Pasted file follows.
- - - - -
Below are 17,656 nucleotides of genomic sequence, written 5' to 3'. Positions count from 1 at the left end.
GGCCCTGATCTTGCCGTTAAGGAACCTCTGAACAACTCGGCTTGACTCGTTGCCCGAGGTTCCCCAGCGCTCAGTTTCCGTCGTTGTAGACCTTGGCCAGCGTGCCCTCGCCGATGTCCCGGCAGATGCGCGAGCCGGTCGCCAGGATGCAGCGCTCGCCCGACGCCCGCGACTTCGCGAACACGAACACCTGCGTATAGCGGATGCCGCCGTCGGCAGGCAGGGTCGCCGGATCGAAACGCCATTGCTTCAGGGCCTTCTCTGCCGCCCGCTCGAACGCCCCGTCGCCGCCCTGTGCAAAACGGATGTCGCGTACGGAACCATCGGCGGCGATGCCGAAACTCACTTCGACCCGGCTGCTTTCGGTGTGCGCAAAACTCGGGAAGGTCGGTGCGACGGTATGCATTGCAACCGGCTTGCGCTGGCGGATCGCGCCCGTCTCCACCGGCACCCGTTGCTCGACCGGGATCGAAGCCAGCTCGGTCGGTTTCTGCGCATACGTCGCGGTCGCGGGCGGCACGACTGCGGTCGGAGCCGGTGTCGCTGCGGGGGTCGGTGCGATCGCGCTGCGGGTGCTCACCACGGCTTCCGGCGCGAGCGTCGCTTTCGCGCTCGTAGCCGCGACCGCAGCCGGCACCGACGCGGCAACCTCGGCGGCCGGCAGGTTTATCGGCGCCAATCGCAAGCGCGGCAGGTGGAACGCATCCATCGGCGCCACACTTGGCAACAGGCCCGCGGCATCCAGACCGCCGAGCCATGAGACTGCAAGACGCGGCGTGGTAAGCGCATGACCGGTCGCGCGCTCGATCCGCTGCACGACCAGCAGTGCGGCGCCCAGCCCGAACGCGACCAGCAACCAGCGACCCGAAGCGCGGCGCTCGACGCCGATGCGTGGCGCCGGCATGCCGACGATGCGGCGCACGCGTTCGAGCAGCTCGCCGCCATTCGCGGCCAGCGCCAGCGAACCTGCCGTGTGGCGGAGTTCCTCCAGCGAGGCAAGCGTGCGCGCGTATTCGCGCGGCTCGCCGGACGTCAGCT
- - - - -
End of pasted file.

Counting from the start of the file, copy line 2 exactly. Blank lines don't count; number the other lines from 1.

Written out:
GGCCCTGATCTTGCCGTTAAGGAACCTCTGAACAACTCGGCTTGACTCGTTGCCCGAGGTTCCCCAGCGCTCAGTTTCCGTCGTTGTAGACCTTGGCCAGCGTGCCCTCGCCGATGTCCCGGCAGATGCGCGAGCCGGTCGCCAGGATGCAGCGCTCGCCCGACGCCCGCGACTTCGCGAACACGAACACCTGCGTATAGCGGATGCCGCCGTCGGCAGGCAGGGTCGCCGGATCGAAACGCCATTGCTTCAGGGCCTTCTCTGCCGCCCGCTCGAACGCCCCGTCGCCGCCCTGTGCAAAACGGATGTCGCGTACGGAACCATCGGCGGCGATGCCGAAACTCACTTCGACCCGGCTGCTTTCGGTGTGCGCAAAACTCGGGAAGGTCGGTGCGACGGTATGCATTGCAACCGGCTTGCGCTGGCGGATCGCGCCCGTCTCCACCGGCACCCGTTGCTCGACCGGGATCGAAGCCAGCTCGGTCGGTTTCTGCGCATACGTCGCGGTCGCGGGCGGCACGACTGCGGTCGGAGCCGGTGTCGCTGCGGGGGTCGGTGCGATCGCGCTGCGGGTGCTCACCACGGCTTCCGGCGCGAGCGTCGCTTTCGCGCTCGTAGCCGCGACCGCAGCCGGCACCGACGCGGCAACCTCGGCGGCCGGCAGGTTTATCGGCGCCAATCGCAAGCGCGGCAGGTGGAACGCATCCATCGGCGCCACACTTGGCAACAGGCCCGCGGCATCCAGACCGCCGAGCCATGAGACTGCAAGACGCGGCGTGGTAAGCGCATGACCGGTCGCGCGCTCGATCCGCTGCACGACCAGCAGTGCGGCGCCCAGCCCGAACGCGACCAGCAACCAGCGACCCGAAGCGCGGCGCTCGACGCCGATGCGTGGCGCCGGCATGCCGACGATGCGGCGCACGCGTTCGAGCAGCTCGCCGCCATTCGCGGCCAGCGCCAGCGAACCTGCCGTGTGGCGGAGTTCCTCCAGCGAGGCAAGCGTGCGCGCGTATTCGCGCGGCTCGCCGGACGTCAGCT